I argued to Superior Court Judge Coleman A. Swart that the Bill of Rights required the city to grant Robbins an evidentiary hearing. I pointed out that in Giuffre v. Sparks, 76 Cal. App. 4th 1322 (1999), the Court of Appeal rejected as insufficient the very hearing procedures that the city of South Pasadena had proposed. I asserted that Detective Robbins, like Deputy Giuffre, had lost pay as a result of the discipline imposed. Judge Swart, however, believed that a full evidentiary hearing was too costly of a burden for a city to bear for a three day suspension, and denied the petition.

Robbins, The Legal Defense Fund, and this office found the judge’s decision to be unacceptable. The Bill of Rights mandates that an agency imposing punitive action on a peace officer provide that officer with an evidentiary hearing, regardless of the costs. Additionally, most law enforcement agencies do in fact provide evidentiary hearings in cases of short-term suspension, and do so apparently without much damage to the municipal coffers. Judge Swart was not only legally incorrect, but factually wrong as well.

In my experience, it is altogether too common for trial court judges to fail to recognize the hearing rights belonging to peace officers. Many trial court judges are unfamiliar with the Public Safety Officers Procedural Bill of Rights, and tend to side with the government’s attorneys rather than take the time to carefully analyze the law. In fact, in the aforementioned Head, Townsel, and Caloca cases, the trial court judges all ruled against the officers, only to be reversed by the Court of Appeal. We believed that this case, like the others, would have to be won at the appellate court level. We appealed Judge Swart’s decision to the Court of Appeal for the Second Appellate District, the appellate court that covers Los Angeles County.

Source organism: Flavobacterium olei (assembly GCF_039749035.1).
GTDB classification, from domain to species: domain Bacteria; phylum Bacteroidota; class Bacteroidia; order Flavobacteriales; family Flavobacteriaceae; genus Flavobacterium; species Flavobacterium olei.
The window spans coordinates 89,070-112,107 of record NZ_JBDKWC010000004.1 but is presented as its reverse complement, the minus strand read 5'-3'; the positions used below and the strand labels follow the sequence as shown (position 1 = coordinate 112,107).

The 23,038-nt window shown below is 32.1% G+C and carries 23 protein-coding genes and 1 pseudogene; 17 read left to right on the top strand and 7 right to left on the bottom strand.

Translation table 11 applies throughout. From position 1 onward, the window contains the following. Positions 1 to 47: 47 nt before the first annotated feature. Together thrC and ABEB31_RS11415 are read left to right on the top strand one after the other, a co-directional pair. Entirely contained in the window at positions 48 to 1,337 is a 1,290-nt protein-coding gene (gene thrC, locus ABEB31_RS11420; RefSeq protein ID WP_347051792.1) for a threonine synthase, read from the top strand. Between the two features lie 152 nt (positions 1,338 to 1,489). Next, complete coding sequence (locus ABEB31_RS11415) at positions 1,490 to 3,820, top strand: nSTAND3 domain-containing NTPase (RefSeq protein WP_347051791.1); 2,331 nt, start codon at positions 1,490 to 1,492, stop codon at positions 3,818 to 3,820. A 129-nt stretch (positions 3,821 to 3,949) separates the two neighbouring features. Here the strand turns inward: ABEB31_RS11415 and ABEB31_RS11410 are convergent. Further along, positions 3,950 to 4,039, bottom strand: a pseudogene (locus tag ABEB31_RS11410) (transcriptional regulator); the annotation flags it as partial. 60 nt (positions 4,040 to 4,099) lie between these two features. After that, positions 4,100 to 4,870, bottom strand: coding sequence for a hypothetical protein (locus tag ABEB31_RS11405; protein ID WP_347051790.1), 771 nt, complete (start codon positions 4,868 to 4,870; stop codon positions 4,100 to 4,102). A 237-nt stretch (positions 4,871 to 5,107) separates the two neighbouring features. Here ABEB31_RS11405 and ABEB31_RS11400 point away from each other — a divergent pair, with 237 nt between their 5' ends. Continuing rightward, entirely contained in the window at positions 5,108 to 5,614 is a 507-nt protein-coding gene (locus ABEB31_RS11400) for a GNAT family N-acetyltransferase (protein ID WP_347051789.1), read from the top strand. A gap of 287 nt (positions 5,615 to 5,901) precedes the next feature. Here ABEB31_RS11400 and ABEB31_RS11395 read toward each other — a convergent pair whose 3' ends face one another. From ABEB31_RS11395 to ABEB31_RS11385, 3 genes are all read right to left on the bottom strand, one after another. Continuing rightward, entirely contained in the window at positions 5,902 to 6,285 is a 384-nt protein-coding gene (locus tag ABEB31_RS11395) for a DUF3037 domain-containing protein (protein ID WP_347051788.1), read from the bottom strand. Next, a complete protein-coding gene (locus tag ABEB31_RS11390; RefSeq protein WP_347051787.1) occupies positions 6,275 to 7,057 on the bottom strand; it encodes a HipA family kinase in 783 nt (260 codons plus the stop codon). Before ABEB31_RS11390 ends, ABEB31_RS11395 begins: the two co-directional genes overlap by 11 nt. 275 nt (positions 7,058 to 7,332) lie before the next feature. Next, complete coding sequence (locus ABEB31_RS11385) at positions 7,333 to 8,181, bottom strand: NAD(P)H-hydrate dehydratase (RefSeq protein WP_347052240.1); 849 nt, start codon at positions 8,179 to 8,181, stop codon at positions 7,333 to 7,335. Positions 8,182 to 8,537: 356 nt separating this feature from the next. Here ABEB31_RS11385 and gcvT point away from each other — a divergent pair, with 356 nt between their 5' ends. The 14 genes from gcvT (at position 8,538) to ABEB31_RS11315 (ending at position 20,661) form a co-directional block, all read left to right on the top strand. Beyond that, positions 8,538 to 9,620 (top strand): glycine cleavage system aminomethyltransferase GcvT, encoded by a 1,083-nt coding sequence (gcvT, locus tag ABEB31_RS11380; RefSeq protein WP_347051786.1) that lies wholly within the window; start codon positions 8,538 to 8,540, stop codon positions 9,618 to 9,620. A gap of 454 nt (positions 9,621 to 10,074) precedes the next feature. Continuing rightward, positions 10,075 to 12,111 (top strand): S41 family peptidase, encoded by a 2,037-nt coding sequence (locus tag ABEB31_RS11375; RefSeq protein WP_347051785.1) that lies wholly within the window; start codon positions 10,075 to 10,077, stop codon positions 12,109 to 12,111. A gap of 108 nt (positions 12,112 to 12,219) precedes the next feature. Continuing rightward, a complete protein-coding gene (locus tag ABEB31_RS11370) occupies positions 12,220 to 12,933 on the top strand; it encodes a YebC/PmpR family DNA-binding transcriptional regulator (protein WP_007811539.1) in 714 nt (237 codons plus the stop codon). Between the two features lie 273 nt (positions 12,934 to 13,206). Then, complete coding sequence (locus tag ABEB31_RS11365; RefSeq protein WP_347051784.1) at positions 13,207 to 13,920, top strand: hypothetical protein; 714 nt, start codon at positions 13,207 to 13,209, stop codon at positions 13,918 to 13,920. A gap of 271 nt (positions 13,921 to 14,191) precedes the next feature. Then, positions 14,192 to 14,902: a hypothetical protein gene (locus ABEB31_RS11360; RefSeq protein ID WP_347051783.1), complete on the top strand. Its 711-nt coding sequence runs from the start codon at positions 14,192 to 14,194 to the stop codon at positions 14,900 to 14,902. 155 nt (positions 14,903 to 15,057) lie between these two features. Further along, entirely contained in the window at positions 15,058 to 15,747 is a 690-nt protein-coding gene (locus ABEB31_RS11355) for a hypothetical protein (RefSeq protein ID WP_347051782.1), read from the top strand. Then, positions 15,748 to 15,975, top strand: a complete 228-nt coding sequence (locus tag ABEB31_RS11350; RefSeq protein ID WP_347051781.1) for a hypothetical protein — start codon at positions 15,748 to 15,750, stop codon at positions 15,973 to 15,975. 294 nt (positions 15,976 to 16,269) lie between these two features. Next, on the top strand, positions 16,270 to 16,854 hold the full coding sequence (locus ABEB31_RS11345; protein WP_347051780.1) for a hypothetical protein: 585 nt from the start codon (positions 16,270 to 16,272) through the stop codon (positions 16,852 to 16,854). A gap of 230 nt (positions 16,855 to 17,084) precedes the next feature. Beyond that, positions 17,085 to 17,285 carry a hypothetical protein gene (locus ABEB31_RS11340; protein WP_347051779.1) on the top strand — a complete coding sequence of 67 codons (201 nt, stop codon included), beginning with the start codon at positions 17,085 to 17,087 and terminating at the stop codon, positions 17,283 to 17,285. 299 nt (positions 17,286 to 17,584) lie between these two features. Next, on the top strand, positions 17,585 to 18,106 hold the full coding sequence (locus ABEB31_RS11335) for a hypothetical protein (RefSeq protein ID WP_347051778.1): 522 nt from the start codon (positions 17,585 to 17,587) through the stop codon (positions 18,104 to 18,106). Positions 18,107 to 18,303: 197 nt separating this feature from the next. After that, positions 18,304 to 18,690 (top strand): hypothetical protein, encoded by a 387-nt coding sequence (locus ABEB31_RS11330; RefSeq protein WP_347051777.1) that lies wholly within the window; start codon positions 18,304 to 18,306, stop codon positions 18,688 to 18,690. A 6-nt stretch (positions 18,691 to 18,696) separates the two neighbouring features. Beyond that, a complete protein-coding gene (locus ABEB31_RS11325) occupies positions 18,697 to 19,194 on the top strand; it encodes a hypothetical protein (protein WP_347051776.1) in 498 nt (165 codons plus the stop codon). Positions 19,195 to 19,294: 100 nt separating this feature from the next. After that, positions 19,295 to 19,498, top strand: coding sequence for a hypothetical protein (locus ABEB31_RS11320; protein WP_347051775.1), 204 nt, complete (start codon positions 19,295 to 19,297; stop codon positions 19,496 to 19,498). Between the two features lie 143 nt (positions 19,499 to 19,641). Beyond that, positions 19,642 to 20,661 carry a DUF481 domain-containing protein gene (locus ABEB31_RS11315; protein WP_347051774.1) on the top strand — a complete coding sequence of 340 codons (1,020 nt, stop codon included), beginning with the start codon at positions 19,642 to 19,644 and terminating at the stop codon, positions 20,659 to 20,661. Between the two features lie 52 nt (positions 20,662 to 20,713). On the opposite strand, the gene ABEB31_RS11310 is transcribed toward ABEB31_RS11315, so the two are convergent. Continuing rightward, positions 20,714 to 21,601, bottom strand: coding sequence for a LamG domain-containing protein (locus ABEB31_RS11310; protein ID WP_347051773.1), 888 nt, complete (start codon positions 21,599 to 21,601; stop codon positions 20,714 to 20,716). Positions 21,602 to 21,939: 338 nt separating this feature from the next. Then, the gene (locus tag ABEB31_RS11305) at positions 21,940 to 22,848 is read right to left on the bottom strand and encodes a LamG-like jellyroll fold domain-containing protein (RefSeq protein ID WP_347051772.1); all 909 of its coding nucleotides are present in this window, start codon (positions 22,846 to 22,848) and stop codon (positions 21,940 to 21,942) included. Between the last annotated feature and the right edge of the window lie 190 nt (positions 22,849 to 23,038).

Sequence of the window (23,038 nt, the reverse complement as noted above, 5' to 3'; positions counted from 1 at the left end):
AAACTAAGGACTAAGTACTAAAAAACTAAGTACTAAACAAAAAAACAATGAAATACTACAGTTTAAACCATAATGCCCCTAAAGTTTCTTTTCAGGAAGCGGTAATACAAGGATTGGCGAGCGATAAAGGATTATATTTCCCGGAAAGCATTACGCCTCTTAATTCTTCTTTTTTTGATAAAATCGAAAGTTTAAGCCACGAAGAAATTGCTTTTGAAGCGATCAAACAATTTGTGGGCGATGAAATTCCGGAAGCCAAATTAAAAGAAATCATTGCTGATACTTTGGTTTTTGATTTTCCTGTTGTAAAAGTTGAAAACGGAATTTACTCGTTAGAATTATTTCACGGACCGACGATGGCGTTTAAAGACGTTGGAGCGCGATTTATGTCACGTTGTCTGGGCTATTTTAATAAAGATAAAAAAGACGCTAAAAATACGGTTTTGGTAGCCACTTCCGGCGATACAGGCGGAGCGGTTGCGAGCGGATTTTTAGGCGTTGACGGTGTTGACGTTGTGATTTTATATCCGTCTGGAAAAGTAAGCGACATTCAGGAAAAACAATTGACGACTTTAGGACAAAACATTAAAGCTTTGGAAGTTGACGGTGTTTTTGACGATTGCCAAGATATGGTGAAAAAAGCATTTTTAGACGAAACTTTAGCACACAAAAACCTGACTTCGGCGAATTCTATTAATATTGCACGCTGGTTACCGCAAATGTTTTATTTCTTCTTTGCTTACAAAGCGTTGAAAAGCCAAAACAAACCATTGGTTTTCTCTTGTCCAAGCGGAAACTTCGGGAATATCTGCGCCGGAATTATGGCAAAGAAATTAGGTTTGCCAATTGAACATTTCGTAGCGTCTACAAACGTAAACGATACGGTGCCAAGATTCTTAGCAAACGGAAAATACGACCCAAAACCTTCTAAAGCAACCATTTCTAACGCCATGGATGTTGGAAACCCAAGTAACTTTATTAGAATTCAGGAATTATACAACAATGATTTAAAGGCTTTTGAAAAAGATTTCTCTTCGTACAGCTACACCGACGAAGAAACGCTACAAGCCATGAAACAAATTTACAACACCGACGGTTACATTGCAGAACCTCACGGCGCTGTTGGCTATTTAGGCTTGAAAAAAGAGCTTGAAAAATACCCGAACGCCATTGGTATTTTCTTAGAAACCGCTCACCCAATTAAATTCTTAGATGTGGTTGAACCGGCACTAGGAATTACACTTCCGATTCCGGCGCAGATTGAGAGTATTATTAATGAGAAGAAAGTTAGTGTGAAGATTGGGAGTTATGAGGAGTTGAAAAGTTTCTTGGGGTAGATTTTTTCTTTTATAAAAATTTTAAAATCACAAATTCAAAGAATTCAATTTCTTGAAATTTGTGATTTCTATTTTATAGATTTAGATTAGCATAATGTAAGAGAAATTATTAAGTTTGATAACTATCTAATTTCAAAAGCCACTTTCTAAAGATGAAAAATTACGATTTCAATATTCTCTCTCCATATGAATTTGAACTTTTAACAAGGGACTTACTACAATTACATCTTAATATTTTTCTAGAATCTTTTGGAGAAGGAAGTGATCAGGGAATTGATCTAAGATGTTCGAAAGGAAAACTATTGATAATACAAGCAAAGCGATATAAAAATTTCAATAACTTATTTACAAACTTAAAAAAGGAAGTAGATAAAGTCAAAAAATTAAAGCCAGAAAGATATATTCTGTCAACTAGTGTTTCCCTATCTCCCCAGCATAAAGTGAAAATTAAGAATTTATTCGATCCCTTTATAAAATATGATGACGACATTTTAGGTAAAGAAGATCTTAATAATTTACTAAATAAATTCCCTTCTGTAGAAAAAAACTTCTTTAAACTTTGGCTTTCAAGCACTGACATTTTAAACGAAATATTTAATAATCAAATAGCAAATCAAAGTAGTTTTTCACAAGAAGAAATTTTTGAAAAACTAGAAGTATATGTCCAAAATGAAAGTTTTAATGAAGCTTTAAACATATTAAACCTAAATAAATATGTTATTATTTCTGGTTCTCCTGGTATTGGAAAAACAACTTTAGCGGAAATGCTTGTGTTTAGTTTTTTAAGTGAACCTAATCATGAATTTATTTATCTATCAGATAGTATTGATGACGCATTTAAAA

On May 14, 2001, a unanimous appellate panel reversed the trial court’s decision. The court found that Government Code § 3304(b) required, at a minimum, an evidentiary hearing before a neutral factfinder. The court further found that the city’s proposed hearing procedure with the city manager was insufficient since Robbins was a vested employee with a property interest in continued employment.

As a result, Robbins will receive a full evidentiary hearing in which the department bears the burden of proving the charges, and justifying the discipline imposed. Even though Detective Robbins has not yet prevailed on the merits of his administrative appeal, he has already provided a great victory for other South Pasadena police officers. By forcing the city to afford its officers a proper hearing, Detective Robbins has helped insure that South Pasadena officers will not be disciplined arbitrarily or based on flimsy evidence.

The Court of Appeal declined to publish the Robbins decision. When a court believes that the law is well settled on an issue, it will decline to publish cases that do not add significantly to the body of law on that issue. In electing not to publish the Robbins case, the Court of Appeal found that the right of a peace officer to a full evidentiary hearing was so well established that the case law would not benefit from another similar decision. While publication of a favorable decision is always preferable, the court’s non-publication confirmed our view that the right of a peace officer to a full evidentiary hearing is a clear and well-established right under the Public Safety Officer’s Procedural Bill of Rights.

PORAC Legal Defense Administrator Ed Fishman Testimony: Law Enforcement Use of Body Cameras.